Karate-Do: My Way of Life

Karate Do My Way of Life Karate Do My Way of Life

  • Title: Karate-Do: My Way of Life
  • Author: Gichin Funakoshi
  • ISBN: 9780870114632
  • Page: 359
  • Format: Paperback
  • Karate Do My Way of Life

    • Free Read [Chick Lit Book] ☆ Karate-Do: My Way of Life - by Gichin Funakoshi ✓
      359 Gichin Funakoshi
    • thumbnail Title: Free Read [Chick Lit Book] ☆ Karate-Do: My Way of Life - by Gichin Funakoshi ✓
      Posted by:Gichin Funakoshi
      Published :2019-02-15T22:40:46+00:00

    About "Gichin Funakoshi"

    1. Gichin Funakoshi

      Gichin Funakoshi Is a well-known author, some of his books are a fascination for readers like in the Karate-Do: My Way of Life book, this is one of the most wanted Gichin Funakoshi author readers around the world.

    440 thoughts on “Karate-Do: My Way of Life”

    1. In this book, Gichin Funkoshi looks back over 90 years of his life, sharing stories of his experiences and his karate. The developer of the Shoto-kan school of karate, Funakoshi was born in 1868 and saw many changes in the world during his 92 years. From demonstrating his shoto-kan style of karate before the future Emporer to teaching United States airmen during the occupation after the Pacific War, Funakoshi spent his life promoting karate. Not just the movements, but the spirit, the essence of [...]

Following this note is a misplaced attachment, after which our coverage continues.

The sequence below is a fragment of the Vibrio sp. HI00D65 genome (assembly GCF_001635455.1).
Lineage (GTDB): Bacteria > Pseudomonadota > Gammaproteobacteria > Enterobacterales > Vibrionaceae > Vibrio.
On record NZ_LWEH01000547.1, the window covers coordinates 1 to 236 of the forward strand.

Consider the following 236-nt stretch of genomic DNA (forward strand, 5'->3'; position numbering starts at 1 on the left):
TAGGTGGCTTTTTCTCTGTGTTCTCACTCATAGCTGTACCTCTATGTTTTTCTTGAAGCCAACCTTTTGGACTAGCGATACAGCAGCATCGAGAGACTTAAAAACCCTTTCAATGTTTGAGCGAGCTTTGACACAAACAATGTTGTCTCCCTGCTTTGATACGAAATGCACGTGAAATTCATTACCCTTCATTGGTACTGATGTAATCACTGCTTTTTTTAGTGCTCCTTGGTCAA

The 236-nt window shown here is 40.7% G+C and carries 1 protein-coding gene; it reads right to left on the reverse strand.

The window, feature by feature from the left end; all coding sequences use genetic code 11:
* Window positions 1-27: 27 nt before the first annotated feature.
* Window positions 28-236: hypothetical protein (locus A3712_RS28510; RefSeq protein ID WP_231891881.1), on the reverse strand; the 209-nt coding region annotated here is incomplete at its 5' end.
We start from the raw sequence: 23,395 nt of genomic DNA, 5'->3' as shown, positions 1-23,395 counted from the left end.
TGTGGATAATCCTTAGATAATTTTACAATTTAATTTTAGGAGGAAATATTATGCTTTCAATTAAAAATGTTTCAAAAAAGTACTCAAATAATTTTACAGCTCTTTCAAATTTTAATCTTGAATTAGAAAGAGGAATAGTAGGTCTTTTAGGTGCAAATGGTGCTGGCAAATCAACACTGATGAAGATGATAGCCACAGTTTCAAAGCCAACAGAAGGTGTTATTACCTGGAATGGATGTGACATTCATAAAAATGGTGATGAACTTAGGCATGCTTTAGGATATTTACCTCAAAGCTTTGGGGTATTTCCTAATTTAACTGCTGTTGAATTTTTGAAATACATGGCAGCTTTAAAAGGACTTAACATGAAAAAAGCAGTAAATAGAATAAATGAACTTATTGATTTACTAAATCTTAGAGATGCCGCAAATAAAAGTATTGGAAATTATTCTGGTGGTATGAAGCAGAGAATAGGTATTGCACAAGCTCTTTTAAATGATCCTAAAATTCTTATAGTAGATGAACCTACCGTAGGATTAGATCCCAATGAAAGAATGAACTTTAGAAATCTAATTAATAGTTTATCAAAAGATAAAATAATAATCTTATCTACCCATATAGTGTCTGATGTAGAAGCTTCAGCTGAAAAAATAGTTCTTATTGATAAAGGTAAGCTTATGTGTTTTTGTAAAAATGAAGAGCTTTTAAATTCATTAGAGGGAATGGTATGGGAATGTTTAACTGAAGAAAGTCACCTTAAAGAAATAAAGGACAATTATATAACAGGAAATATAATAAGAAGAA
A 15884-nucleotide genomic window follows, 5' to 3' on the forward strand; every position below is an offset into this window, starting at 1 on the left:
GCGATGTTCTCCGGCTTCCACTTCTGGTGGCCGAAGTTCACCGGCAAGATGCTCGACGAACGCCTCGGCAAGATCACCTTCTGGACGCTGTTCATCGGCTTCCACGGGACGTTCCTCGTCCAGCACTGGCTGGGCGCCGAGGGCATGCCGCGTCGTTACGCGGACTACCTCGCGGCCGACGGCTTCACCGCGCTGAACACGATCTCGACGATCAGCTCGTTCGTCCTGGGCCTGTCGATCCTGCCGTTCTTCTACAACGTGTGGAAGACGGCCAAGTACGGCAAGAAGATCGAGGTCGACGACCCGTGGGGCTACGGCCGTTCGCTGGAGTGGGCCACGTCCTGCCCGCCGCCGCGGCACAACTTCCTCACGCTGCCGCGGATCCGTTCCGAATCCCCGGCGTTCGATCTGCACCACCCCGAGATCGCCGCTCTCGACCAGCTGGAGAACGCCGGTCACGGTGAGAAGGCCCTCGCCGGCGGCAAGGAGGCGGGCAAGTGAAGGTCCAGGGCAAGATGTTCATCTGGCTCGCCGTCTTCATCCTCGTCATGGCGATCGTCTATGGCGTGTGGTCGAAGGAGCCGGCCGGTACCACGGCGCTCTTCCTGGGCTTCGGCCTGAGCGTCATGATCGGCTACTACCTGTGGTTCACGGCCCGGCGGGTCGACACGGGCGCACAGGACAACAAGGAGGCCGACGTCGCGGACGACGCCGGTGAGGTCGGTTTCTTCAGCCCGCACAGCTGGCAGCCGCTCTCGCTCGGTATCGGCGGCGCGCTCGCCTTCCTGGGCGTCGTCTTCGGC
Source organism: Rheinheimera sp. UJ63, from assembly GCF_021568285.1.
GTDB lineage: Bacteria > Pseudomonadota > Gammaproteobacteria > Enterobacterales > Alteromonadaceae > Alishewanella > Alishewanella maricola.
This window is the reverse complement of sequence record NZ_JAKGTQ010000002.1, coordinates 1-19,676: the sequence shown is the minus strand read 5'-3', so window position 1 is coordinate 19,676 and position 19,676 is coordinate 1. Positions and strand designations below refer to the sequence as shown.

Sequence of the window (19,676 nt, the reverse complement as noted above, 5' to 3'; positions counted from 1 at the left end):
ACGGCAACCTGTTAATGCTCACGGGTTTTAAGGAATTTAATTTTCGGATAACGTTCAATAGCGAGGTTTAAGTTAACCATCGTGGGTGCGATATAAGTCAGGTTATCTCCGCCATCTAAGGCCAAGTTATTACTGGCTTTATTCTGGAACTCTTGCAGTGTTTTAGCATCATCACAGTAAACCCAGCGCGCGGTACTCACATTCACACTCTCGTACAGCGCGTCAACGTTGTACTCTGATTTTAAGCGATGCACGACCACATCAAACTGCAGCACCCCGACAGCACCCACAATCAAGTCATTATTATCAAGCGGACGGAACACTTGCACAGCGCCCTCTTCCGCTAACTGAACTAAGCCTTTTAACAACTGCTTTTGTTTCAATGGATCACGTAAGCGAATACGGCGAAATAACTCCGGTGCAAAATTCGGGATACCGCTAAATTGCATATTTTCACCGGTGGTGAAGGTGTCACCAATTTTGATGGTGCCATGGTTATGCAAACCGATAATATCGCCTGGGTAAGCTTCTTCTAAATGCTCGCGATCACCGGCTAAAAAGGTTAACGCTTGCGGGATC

2. This is among the best autobiographies I've come across, on all accounts. Funakoshi synthesized the karate styles of his two masters in Okinawa (where he had to learn in secret due to a government ban), and later brought his new style to mainland Japan. (The style came to be called "Shotokan" after his pen name, to differentiate it from the other styles that followed one things loosened up at the turn of the century.) Funakoshi was an amazing man with an amazing story, or more like a reservoir o [...]

    3. Every Shotokan Karate-ka ought to be given this when they 1st join their club: In his biographical masterpiece, Grand Master Funakoshi gives a very witty, intelligent & often funny account of his whole life, from his early days when he was forced to take up training for his poor health to when he was finally invited to Japan to give the first successful demonstration of his art - Shotokan Karate. He was obviously a very clever man who really had a passion for his art. At an early age he deve [...]

    4. I know it's odd to put this in the writing category, but I read it when I was first learning to write action sequences in my fiction. I still refer to it once in a while.

    5. I have just started doing karate, so I wanted to learn more Master Funakoshi - the man credited with popularizing karate throughout the world. I found this book easy reading and would recommend it (see below)SummaryThis book is the story of Master Funakoshi's life, from a small child and how he grew to learn and love karate and the many turns in his life. It tells about the origin of the term shotokan and karate.The GoodThis book is very straightforward and simple and from the choice of words yo [...]